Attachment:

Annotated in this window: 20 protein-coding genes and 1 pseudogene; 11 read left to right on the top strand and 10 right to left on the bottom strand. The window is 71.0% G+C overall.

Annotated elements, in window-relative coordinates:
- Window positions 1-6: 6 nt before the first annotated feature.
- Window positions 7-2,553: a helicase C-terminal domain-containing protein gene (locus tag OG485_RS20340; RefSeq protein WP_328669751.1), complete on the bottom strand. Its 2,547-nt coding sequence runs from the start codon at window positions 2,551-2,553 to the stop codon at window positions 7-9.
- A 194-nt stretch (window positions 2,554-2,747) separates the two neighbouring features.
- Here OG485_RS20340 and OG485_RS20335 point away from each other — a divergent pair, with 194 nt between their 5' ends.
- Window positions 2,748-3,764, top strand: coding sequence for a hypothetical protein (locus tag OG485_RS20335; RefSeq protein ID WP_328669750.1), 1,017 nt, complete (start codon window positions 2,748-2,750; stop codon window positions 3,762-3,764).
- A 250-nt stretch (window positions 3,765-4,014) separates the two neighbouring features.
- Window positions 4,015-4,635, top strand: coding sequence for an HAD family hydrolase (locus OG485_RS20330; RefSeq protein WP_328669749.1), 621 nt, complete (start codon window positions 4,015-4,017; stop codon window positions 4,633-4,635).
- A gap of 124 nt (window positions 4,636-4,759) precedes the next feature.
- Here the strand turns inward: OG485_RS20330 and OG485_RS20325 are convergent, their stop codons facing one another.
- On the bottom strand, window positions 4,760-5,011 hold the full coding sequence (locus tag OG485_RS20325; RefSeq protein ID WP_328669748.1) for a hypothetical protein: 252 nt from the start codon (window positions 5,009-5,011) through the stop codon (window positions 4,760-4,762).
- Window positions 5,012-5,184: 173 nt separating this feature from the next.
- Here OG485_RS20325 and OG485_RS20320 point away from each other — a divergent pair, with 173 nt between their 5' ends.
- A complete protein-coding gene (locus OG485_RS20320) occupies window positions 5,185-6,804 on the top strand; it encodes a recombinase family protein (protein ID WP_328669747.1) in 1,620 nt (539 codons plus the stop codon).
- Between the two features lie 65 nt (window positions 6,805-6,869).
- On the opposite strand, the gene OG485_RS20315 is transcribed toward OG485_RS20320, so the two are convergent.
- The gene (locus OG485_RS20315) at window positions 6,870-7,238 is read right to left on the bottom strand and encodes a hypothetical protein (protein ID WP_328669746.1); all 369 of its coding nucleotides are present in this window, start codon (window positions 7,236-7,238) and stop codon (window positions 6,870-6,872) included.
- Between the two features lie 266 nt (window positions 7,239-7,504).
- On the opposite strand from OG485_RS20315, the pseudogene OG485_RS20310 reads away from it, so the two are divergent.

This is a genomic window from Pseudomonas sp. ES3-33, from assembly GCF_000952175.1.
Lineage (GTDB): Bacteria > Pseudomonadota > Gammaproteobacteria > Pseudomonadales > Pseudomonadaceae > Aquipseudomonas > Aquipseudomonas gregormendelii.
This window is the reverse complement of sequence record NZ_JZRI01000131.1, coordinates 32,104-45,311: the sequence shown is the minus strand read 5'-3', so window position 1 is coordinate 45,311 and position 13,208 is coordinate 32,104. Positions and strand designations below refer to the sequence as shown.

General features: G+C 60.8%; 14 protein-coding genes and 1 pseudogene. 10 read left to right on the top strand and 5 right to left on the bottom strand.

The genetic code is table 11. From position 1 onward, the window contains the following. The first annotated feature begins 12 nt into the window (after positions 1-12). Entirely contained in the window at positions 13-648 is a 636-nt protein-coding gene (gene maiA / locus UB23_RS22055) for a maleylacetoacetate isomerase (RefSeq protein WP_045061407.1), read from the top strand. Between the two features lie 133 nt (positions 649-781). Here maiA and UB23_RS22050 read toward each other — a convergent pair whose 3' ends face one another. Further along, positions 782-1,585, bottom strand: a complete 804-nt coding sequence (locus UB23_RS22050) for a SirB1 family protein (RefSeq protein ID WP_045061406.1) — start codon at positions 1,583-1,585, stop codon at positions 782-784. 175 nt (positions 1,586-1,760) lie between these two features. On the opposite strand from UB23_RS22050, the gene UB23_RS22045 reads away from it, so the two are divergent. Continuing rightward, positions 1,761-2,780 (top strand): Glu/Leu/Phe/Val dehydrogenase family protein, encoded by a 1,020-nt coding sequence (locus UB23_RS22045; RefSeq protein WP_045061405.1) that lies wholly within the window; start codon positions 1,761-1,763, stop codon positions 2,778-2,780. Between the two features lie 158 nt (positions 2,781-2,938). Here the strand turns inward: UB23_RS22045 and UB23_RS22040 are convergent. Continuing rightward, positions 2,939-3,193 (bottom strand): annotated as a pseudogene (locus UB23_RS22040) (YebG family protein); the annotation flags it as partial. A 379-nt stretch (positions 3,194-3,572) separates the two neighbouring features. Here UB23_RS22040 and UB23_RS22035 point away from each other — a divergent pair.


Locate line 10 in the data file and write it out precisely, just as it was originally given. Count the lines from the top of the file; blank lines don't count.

- A gap of 124 nt (window positions 4,636-4,759) precedes the next feature.